FFMV: The Venezuelan State Employs Torture Against Dissidents

The third report from the United Nations Independent Fact-Finding Mission on Venezuela just came out. And it's quite revealing

On Tuesday, the UN Fact-Finding Mission presented its third report of the ongoing investigation on human rights violations in Venezuela, where they provided details on responsibilities for crimes against humanity and highlighted what is happening in the Mining Arc. The mission said that SEBIN and DGCIM committed crimes against humanity under the orders of high-ranking members of the Maduro regime, working as coordinated and efficient units to execute plans orchestrated by the highest level of government officials. The Mission documented 122 cases of victims of torture, sexual violence, and cruel, degrading and inhuman treatment by SEBIN and DGCIM officers, which remain impune. The president of the mission, Marta Valiñas, said the following:

“Our investigations and analysis show that the Venezuelan State relies on the intelligence services and its agents to repress dissent in the country. In doing so, grave crimes and human rights violations are being committed, including acts of torture and sexual violence. These practices must stop immediately, and the individuals responsible must be investigated and prosecuted in accordance with the law.”

They expressed their concern for the forced disappearances, extrajudicial executions, forced labor and sexual exploitation, including sexual slavery and human trafficking on the border and remote areas, a byproduct of mining. 

More details on the report:

  • The mission described horrors like rape in formal and clandestine detention centers, said Francisco Cox, one of its members. 
  • They revealed that Cuban agents participated and instructed counterintelligence activities. 
  • The investigation points at 11 officials as the main individuals responsible for the crimes, emphasizing the responsibility of the chain of command. Among them: Nicolás Maduro, Diosdado Cabello, Gustavo González López and Iván Hernández Dala.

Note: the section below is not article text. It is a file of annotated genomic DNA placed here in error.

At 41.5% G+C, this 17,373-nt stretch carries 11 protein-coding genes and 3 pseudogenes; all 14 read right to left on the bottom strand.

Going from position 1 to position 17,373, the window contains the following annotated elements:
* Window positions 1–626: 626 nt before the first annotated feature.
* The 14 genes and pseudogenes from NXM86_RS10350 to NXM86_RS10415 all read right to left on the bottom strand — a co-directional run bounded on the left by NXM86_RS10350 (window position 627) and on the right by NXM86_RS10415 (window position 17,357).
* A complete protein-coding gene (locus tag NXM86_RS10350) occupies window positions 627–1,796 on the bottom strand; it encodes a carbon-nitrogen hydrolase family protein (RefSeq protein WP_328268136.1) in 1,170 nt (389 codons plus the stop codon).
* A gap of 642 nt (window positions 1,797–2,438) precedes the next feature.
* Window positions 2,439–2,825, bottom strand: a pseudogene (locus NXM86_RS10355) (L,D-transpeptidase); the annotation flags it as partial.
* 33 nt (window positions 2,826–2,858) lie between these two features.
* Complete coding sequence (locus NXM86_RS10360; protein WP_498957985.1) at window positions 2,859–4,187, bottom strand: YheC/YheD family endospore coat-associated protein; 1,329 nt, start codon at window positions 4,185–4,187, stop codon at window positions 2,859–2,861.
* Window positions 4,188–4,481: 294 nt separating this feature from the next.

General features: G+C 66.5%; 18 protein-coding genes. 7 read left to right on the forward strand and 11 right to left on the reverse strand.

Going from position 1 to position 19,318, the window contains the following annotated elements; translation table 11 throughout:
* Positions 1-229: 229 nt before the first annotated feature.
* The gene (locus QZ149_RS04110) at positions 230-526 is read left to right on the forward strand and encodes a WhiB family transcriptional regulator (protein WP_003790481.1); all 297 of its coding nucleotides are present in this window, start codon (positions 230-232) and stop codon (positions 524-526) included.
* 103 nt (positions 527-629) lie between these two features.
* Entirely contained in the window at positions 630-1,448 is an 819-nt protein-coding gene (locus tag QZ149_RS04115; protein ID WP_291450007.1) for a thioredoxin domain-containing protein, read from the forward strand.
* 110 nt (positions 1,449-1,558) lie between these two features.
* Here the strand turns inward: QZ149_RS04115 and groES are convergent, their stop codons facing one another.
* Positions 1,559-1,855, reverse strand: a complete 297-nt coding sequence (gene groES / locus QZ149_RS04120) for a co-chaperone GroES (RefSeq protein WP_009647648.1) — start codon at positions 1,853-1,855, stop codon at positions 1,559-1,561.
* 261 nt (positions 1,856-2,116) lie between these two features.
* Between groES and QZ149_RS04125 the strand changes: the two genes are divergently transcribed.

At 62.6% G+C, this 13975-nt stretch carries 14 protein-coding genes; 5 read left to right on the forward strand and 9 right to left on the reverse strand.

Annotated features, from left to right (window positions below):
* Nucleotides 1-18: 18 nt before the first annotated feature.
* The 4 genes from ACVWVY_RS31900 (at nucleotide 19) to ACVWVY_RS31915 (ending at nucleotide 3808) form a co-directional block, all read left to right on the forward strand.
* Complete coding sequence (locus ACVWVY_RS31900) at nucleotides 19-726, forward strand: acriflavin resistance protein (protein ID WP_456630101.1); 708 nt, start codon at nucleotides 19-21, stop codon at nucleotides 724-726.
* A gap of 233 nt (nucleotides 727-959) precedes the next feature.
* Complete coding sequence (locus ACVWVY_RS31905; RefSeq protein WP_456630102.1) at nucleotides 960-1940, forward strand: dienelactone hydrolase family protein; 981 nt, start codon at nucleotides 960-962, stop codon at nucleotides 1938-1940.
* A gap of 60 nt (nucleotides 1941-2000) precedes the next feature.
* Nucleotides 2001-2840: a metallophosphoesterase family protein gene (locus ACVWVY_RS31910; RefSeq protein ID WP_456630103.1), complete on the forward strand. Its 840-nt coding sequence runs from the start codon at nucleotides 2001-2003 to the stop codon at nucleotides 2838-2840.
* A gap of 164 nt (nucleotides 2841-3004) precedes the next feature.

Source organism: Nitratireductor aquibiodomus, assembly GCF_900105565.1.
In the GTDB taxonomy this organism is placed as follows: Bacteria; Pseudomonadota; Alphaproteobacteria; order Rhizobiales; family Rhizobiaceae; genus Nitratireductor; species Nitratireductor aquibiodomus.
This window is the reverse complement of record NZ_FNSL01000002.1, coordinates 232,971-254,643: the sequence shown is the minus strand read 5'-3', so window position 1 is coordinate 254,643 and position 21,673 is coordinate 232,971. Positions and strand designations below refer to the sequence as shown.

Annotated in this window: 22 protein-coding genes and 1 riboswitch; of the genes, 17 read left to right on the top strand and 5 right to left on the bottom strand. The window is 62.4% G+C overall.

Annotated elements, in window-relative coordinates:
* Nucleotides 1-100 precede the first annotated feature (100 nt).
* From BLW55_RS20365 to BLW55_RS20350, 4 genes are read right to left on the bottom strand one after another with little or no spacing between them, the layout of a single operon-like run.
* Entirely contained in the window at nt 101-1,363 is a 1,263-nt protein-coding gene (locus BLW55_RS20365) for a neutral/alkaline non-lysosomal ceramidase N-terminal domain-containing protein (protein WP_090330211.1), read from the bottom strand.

• The report on human rights violations in the Mining Arc “that can constitute crimes against humanity” isn’t any less horrifying: “Between 2006 and 2008, there’s information of ELN penetration in mining areas,” ratified the mission. Human rights activist Javier Tarazona was imprisoned for denouncing this. 
  • The mission also mentioned the persecution, intimidation, and arbitrary detention patterns against those who work in media outlets, NGOs, activists, and lawyers. 
  • Provea denounced that SEBIN agents showed up at their offices yesterday to harass the families of workers who were arrested and were going to hold a press conference on their cases. 

Other news:

  • The speaker of Nicolás’s National Assembly (AN), Jorge Rodríguez, announced the first binational event on the border on September 25th. 
  • Colombian president Gustavo Petro will meet Maduro on September 26th, at the ceremony reopening the border. 
  • Colombian and Venezuelan authorities signed the document to appoint the new Monómeros board, which will now be under the control of the regime. 
  • President Joe Biden said that deporting migrants to Venezuela, Cuba, and Nicaragua “wasn’t rational” and assured that he’s working with Mexico and other countries to stop the flow of migrants into the U.S. 
  • Spain changed its rules for passengers coming from Venezuela. They’ll need to show one of these documents: vaccination card, negative test or a certificate signed by a doctor saying that the passenger already had COVID-19. 
  • President Jair Bolsonaro said before the UN General Assembly that Brazil has received and welcomed Venezuelan migrants: “Over 350,000 Venezuelan citizens have found emergency aid, protection, documents and the possibility to start over,” he said. He warned that in the last couple of months, around 600 migrants have walked to the border with Brazil per day. 
  • Paraguayan president Mario Abdo Benítez confirmed that his country will lead the petition to renew the mandate of the Fact-Finding Mission. 
  • Chilean president Gabriel Boric warned that the humanitarian crisis in Venezuela has had “an unprecedented migratory flow” in the region and also asked for the release of political prisoners in Nicaragua.

Naky Soto

Naky gets called Naibet at home and at the bank. She coordinates training programs for an NGO. She collects moments and turns them into words. She has more stories than freckles.